Tempest in a Bottle
Never in all my years have I come upon a topic of such pervasive misinformation and consternation as corkage in the great state of Minnesota. Now, corkage is the fee charged by a restaurant to open and serve a bottle of wine brought in by a customer. But the word also refers colloquially to all things surrounding that activity: corkage policies, corkage-friendly, corkage-baffled.
Most people hereabouts are corkage-misinformed. Even people who are eyeballs-deep in the business think it's illegal. There are even restaurateurs who believe they have been boldly breaking Minnesota's provincial, anti-wine, anti-corkage laws; they let customers bring in bottles, and then they fuss around with their recycling and lose sleep fearing for their liquor license.
It is totally legal in both Minneapolis and St. Paul for a restaurant that holds a license permitting the consumption of alcohol on the premises to allow patrons to bring in a bottle of wine. But is it polite? What's the etiquette of corkage? Is it welcomed or despised? Is it a cheapskate's trick or a true connoisseur's trait?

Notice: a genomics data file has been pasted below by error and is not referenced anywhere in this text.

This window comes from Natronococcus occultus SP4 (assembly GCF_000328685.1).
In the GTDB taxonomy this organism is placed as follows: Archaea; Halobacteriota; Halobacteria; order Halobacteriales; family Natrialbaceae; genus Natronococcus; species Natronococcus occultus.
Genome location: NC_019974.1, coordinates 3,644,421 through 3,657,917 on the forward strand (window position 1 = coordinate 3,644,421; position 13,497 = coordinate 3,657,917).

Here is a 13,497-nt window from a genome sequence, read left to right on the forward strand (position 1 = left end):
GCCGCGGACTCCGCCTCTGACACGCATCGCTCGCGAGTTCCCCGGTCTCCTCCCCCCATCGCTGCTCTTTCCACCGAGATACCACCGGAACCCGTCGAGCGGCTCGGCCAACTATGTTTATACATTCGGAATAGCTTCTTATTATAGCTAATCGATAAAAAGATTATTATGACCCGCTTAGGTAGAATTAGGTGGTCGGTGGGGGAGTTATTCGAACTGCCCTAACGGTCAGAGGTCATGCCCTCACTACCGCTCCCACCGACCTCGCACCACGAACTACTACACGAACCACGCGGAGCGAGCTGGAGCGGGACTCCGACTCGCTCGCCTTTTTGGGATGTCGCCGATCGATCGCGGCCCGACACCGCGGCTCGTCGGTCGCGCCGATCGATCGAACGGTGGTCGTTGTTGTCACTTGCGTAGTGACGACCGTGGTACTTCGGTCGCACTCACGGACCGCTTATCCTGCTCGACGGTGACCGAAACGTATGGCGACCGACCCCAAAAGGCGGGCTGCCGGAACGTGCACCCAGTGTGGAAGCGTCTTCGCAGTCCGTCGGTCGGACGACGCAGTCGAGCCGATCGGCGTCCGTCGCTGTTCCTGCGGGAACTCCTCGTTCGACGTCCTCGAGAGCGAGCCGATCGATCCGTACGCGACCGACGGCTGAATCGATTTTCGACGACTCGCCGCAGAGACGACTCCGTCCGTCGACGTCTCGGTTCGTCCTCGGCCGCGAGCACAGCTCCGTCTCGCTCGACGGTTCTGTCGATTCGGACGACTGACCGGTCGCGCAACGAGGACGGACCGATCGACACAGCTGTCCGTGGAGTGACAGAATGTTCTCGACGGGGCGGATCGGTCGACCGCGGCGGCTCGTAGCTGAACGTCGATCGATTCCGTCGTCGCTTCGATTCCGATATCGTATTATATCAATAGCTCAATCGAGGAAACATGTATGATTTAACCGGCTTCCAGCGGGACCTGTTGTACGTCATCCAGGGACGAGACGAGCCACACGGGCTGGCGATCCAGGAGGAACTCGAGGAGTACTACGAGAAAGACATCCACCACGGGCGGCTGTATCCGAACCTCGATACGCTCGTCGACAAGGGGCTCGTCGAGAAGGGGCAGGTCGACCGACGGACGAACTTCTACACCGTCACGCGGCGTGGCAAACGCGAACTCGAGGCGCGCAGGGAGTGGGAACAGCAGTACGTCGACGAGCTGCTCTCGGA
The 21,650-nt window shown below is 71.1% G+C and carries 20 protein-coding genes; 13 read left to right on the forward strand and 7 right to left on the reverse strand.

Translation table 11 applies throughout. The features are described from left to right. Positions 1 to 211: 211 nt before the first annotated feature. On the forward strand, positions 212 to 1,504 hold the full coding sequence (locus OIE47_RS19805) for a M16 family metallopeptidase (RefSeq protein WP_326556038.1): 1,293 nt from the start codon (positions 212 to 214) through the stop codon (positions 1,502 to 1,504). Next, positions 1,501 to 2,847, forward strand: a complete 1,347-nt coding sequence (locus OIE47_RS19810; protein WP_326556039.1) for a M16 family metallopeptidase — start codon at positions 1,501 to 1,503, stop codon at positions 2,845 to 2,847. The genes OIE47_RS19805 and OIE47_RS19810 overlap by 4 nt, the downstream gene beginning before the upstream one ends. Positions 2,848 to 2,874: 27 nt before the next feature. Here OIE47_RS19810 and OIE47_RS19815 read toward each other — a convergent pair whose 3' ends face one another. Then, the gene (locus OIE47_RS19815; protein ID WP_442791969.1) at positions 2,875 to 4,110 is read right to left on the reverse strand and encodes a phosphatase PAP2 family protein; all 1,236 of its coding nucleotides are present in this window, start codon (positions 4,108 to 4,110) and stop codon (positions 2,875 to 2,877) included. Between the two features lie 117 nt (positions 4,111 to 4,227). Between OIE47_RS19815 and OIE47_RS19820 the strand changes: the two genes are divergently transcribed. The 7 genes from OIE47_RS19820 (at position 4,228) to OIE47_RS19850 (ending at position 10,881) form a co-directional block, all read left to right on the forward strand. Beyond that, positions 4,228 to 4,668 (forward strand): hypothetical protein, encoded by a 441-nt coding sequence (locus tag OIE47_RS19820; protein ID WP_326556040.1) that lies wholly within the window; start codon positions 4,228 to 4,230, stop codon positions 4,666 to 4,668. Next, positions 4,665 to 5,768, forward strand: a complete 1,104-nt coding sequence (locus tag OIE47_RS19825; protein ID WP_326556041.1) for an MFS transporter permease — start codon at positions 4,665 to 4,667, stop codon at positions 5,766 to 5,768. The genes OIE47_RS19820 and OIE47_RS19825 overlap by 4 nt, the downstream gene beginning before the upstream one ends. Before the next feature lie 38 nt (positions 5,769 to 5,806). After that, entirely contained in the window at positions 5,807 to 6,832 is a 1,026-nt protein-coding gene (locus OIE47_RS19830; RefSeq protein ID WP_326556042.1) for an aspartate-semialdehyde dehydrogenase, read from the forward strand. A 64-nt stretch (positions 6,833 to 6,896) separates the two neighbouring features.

The answer is...yes.
I called a dozen restaurants for this story and found tales of horror and tales of joy, restaurateurs who welcome brought-in bottles and those who fear them, and fees that run from free to $25. But I'd like to put all this in context, because the topic can cause such a flurry of Minnesota-flagellation, with moans that we're some kind of Puritanical backwater. Which we may or may not be, but, you know, the laws and habits around here are not the weather around here; we do have some control over them. If you feel yourself getting hot under the collar already, please know that corkage is purely a matter of negotiation between diner and restaurateur.